An agent once told me that a good way to break into the [tough] picture book market is to write a non-fiction title. Today Sabbithry Persad drops by to tell us about how she not only broke into publishing, but how she’s thriving with a non-fiction series she self-publishes and markets to the education market. Stick around to learn about the process and rewards of non-fiction writing for children! And if you have a question for Sabbithry, please leave a comment for her.
Sabbithry, where was the idea for Garbology born?
The idea for the book came about around 2008 after reading an article on the world’s waste problem. At that time, we were already trying to bring environmental solutions to adults through our online magazine (Green Solutions Magazine) and thought it would be great to do something for children, so I wrote a story for my niece and nephew that evening. It wasn’t until a year or so later when I learned about Dr. William Rathje, an archeologist who formulated the science of Garbology some 38 years before, that the idea came to life. When I read up on Dr. Rathje’s work studying refuse of modern society (versus the study of refuse from past societies), it made sense to call the series “Garbology Kids™,” recognizing and honoring Dr. Rathje and his work.
At first, I initially wrote the book and sent it out to several publishers, who I found in my locale through publishing associations. Of course, like everyone else, once I sent out the manuscript, it took a very long time (more than six months) to receive the first four or five rejection letters back, which had been somewhat discouraging, too (smiles), but I kept at it and went in an untraditional direction (which, with the changing publishing industry, is proving not so untraditional anymore). I eventually started my own publishing company for the magazine I founded and decided to publish the book under it. I look at it as a curve ball that turned into a rewarding passion (laughs). And after two years, I’m now looking back on all the work I’ve put in and feeling that it was all worth it.
Did you illustrate the book yourself or hire an illustrator?
Although I would have loved to have the time to illustrate the book myself (I’ve been drawing for as long as I can remember), I took the traditional route and found a couple of illustrators to help. I did spend a great deal of time looking around (locally, on the Internet, through agencies, etc), and had to go through several illustrators before finding a look that seemed to fit the book. For the final look two independent illustrators contributed, the first person I came across while doing a simple search on the Internet, and the second person I happened upon accidentally through someone I bumped into at the local public library.
How have you been marketing the series? Did you tie it into school curriculum or do anything else to appeal specifically to teachers and educators?
Before I started editing the book, I knew right away I wanted it to be an educational tool. So during the writing process, I kept in line with several environmental education guidelines for both Canada and the US, which were what schools followed. Once the writing was done and I felt that the book was ready factually, I passed it by several experts in the industry to make sure that the information was accurate and met with varying experiences and perspectives, not just in North America, but also from the UK, Germany and Australia.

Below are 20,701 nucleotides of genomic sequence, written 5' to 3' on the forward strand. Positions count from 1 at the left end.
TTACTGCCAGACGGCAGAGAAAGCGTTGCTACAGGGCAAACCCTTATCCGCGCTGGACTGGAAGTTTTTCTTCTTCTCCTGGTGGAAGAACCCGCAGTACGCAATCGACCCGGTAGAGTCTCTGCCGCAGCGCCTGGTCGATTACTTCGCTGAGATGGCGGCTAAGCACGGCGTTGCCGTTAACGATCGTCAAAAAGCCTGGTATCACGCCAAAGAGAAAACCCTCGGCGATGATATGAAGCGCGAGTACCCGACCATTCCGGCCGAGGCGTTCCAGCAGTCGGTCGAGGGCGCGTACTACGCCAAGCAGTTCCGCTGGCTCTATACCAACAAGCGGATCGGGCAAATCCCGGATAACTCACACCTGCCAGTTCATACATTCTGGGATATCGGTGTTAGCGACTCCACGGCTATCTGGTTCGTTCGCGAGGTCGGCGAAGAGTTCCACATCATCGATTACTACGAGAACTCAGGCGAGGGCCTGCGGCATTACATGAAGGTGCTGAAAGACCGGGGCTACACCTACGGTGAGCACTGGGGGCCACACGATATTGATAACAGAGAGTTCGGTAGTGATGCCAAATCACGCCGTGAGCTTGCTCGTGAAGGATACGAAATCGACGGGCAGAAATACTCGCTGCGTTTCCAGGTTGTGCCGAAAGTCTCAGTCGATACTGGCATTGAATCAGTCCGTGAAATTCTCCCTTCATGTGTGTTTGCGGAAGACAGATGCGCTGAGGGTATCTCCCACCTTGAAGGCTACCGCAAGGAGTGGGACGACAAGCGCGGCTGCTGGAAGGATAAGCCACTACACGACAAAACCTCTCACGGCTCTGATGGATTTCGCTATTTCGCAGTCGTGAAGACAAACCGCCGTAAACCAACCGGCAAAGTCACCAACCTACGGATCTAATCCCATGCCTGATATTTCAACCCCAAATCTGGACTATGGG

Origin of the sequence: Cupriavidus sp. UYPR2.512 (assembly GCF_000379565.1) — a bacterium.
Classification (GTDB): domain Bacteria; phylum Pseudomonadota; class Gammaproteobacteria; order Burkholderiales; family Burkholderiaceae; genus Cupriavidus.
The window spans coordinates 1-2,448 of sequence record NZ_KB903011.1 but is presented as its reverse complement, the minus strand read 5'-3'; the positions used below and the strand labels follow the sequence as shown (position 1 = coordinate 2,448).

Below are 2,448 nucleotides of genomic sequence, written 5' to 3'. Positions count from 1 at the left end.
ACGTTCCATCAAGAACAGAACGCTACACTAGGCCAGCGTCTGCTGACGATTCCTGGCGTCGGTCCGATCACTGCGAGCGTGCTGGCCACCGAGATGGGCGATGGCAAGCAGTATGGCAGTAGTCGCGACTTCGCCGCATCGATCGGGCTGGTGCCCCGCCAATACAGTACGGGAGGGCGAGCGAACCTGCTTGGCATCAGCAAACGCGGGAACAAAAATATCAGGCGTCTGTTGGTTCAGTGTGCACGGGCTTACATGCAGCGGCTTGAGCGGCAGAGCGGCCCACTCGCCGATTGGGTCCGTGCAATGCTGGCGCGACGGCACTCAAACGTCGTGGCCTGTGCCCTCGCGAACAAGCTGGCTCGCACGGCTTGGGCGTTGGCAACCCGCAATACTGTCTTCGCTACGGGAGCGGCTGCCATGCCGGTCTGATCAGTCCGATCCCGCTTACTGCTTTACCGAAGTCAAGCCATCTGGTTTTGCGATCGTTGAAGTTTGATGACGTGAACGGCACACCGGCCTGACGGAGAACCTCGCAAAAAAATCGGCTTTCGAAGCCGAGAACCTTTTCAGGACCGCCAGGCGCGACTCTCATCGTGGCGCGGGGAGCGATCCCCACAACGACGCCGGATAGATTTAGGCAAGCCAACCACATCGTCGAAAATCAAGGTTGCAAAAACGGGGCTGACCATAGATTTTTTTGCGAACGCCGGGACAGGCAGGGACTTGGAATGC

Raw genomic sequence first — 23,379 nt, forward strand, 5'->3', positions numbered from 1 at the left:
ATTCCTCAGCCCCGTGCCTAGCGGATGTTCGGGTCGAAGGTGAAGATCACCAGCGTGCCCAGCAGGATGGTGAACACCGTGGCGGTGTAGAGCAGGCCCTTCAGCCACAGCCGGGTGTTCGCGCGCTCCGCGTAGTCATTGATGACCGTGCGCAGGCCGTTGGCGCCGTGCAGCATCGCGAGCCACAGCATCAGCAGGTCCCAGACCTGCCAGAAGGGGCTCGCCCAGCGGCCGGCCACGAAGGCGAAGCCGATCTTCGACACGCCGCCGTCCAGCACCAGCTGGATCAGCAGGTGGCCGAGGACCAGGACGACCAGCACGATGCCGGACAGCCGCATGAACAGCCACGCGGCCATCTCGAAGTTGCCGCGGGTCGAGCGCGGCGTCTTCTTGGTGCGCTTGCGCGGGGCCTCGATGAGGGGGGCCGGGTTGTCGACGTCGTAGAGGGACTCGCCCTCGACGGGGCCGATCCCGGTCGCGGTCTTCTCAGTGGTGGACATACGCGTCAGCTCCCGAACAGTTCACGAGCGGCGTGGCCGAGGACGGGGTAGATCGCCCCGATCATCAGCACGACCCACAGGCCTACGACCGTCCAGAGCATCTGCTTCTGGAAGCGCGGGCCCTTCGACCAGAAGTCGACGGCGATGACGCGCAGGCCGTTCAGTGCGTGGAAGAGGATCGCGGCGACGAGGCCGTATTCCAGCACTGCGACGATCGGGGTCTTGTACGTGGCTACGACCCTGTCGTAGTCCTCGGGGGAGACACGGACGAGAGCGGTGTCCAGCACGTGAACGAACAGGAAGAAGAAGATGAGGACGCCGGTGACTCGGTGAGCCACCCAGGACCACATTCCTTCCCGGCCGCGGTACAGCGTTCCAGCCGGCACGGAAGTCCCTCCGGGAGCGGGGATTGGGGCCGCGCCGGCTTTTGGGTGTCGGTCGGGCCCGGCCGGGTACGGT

What are the specific challenges of selling to the school/education market?
I think the first thing one needs to think about before selling anything is producing a good product. In the case of my book, that meant relevant material for children, parents and teachers (and anyone else interested in the topic). Most of my time and energy was spent writing, editing, rewriting, researching, verifying and fact checking the information to be included. In addition to that, and as I mentioned in the previous question, following educational guidelines was also important. I think once all of these things are done, many of the challenges would be met, but the work does not stop there. There are other things like introducing the book to teachers, parents and children to see if all that you’ve done appeals to them. At the same time, the book also has to appeal to the publishing industry professionals, since they are a big voice that determines whether or not your book is worth introducing to the school/education market via their vehicles. Other challenges include getting approvals from individual school organizations and, of course, marketing to the school/education market in the way they are accustomed. However, all in all, as I mentioned above, if one takes time to produce a good product in the beginning, much of the other challenges become a little less daunting, although they still remain very challenging if it’s not one’s daily role.
What are your future plans for the Garbology Kids™ series?
Currently, I’m focused on taking one book at a time. It’s been about six months since I finished the first book and now I’m concentrating on the second one, which will keep me occupied for the summer months. I’m expecting to create six more books after that.
What do you hope kids will take away from the series?
There are many things that I hope that children would take away from the series. Some things I’d like to see children take away:
- An understanding about recycling as an option for diverting waste from landfills
- An understanding about the process and benefits of the recycling option
- Learning about environmental activities in their local community
- Participating in school and other community activities that keep their community clean
- Respecting and learning from their parents and other role models in the community
- Questioning more about the things they see (or don’t see) in their community